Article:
Kids are Gross   Leave a comment

I remember eating at a restaurant with my then preschooler and watching in horror as he began tracing the walls and windowsills with his finger.  Doesn’t he know that walls are touched by other kids and never washed?  That fly feces is in the windowsill and he’s about to eat with those hands?  Perhaps even more terrifying was the realization that when he holds his sandwich, due to the tables being built for adults, the top of his sandwich brushed the bottom of the table.  Repeatedly.  But, ignorance is truly bliss.

My son, Jack. One of the worst offenders.

Fast forward to today when I read this article from Parents’ Magazine entitled The Germiest Things Your Kids Touch.  It is definitely not for the faint of heart.  “Kids always have the most fecal bacteria on their hands when they return from the playground,” it says.  It reminds me of one my friend’s favorite quotes, which she actually credits me for: “Kids are gross.”

It also reminds me of one of my mother’s favorite commands,  “Go swim!”   Not only did that get us kids out of her hair, of course,  she believed the chlorine was antiseptic and good for us.  But, guess what?  Not only does chlorine NOT kill all germs,  it kills some of the most pesky painfully slowly.  So, yes, the kid still needs a bath when he gets out of the pool.  But, it’s mostly to wash the chlorine itself off.  Chlorine is not only  toxic but absorbed through the skin (and, if you’re my son, consumed in gulps.  Not really much I can do about that…)  In fact, a bath before a swim is really a good idea, too.  I hate to say it, but your swim teacher was right about that.  The oils, lotions, germs, and products in our hair and on our skin cause the pool to need more chlorine.  The “greenest” option is a shower before you get in to reduce the need for chemicals.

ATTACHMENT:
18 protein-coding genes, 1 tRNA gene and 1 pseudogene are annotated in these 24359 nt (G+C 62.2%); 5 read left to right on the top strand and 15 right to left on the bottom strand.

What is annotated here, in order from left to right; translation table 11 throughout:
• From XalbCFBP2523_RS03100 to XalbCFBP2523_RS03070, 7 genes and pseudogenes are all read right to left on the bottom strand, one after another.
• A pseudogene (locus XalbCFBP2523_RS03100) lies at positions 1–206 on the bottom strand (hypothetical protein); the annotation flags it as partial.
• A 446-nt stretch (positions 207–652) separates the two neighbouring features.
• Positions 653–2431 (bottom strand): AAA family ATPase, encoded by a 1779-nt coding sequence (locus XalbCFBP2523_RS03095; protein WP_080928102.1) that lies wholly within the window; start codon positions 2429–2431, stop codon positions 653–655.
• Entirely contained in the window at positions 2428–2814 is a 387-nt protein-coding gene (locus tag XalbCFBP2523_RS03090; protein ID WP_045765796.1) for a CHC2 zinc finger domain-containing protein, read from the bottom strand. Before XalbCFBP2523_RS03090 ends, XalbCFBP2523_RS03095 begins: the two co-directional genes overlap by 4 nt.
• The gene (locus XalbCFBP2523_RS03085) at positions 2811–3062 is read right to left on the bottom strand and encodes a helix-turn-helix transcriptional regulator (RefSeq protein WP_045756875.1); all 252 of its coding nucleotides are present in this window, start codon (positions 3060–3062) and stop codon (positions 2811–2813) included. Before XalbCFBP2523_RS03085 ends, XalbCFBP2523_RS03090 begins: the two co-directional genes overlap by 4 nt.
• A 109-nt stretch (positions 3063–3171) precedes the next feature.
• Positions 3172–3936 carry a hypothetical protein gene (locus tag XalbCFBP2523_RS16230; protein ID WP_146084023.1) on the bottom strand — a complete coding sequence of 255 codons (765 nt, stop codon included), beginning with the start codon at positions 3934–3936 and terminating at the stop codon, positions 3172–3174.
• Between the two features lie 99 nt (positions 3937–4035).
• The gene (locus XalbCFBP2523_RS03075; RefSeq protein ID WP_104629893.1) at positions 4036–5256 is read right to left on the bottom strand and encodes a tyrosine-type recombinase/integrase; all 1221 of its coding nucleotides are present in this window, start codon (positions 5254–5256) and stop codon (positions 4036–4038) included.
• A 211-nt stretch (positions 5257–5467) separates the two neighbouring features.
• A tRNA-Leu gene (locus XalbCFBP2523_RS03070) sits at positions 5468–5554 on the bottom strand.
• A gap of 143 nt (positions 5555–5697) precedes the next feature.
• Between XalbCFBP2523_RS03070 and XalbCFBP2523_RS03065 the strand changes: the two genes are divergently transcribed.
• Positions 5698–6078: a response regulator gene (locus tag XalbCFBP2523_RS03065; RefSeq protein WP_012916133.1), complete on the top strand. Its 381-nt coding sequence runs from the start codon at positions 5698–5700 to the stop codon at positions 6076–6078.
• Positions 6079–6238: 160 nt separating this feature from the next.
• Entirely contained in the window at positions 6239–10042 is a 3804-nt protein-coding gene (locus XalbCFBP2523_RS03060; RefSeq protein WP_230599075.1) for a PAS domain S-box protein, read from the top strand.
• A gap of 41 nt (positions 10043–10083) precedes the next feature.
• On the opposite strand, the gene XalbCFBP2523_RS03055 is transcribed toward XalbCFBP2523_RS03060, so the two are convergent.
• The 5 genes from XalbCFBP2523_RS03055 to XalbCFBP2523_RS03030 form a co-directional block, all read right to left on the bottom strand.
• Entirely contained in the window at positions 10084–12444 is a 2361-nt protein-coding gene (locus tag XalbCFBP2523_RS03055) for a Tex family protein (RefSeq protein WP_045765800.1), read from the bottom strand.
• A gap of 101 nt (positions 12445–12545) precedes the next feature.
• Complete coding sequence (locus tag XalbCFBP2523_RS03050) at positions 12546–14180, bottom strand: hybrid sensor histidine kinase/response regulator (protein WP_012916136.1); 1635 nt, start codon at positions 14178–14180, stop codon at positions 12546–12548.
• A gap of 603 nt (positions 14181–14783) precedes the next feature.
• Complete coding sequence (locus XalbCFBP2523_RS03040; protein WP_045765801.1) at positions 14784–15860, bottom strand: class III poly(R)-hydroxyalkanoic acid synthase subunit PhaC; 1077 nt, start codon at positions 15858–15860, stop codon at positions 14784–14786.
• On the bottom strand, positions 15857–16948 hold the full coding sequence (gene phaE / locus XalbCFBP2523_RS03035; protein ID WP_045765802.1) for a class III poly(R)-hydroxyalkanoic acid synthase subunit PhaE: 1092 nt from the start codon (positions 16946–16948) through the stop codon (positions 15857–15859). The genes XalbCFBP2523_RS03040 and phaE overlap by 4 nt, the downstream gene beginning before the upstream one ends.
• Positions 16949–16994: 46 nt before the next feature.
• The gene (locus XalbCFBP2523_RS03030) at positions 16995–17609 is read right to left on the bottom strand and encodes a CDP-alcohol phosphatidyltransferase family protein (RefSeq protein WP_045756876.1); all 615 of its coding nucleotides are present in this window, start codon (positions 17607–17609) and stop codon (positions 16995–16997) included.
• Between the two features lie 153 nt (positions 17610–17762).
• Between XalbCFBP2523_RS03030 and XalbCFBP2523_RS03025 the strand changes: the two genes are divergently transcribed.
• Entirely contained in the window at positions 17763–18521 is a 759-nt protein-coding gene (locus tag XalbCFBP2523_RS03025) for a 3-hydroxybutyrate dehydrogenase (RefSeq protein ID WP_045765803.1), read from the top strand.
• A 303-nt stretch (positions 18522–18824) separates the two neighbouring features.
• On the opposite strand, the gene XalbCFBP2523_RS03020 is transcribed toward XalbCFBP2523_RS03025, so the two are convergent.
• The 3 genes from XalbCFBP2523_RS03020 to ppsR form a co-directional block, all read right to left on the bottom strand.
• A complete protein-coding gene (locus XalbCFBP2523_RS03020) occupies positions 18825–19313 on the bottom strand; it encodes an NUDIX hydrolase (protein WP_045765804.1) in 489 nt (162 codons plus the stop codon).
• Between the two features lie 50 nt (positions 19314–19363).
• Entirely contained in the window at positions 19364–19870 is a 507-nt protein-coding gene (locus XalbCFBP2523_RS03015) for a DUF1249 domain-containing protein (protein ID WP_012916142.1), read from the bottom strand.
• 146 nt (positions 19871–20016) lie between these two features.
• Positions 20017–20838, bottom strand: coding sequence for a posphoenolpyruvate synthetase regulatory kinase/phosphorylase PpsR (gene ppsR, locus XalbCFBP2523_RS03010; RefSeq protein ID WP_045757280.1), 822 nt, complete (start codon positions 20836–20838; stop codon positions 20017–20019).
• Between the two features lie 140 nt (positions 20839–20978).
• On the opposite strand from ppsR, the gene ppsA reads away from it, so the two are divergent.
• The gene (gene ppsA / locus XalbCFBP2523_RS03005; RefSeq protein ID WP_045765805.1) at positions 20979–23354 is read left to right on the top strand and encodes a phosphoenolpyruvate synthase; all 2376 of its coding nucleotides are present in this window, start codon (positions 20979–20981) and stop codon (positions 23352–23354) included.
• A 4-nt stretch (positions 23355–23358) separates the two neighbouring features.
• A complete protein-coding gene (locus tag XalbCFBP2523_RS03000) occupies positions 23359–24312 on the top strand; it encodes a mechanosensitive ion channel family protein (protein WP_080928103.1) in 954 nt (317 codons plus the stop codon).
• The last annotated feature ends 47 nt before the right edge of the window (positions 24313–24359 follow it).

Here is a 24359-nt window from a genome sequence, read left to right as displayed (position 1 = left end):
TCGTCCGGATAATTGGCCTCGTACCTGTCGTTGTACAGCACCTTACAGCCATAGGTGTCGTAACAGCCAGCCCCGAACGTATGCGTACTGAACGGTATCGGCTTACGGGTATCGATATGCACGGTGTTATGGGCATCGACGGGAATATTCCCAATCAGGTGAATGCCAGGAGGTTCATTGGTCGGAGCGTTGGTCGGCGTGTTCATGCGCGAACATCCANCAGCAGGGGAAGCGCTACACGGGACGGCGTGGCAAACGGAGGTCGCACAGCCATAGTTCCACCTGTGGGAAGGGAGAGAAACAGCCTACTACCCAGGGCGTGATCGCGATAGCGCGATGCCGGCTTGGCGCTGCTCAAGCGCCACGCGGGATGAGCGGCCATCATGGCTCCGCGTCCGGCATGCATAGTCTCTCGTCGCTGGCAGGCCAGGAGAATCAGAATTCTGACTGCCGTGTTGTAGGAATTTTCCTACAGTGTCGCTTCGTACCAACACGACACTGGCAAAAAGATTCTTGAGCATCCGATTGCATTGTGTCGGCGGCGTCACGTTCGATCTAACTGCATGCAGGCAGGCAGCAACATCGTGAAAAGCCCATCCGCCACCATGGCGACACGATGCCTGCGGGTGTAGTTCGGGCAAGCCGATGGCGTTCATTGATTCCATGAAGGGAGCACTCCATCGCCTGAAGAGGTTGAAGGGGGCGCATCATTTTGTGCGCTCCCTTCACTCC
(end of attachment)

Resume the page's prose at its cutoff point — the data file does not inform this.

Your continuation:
Are you bathing your kid in Purell yet?  Well, stop.  The main ingredient in the stuff is, of course, alcohol.  But, it’s full of artificial fragrances and other questionable ingredients I would steer clear of.   CleanWell  makes a natural, thyme based sanitizer that works without all the gross stuff.  (You can, of course, find it at Amazon.)  The downside is that it is quite expensive compared to traditional hand sanitizers, and it’s still not as green as it could be.  That’s because it comes in a little plastic container.

Your greenest option is to buy little squirt or spray bottles (try the travel supplies section at Target) that you will refill with your own sanitizer.  This recipe uses “thieves oil” and its physician creator believes it may be superior to alcohol based sanitizers because some germs are actually developing a resistance to them.

If you’re reading this, you survived childhood even though you were thoroughly disgusting.  Your kids will, too.  Now, go throw them in the tub.

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Posted July 8, 2011 by wellmaid in Uncategorized

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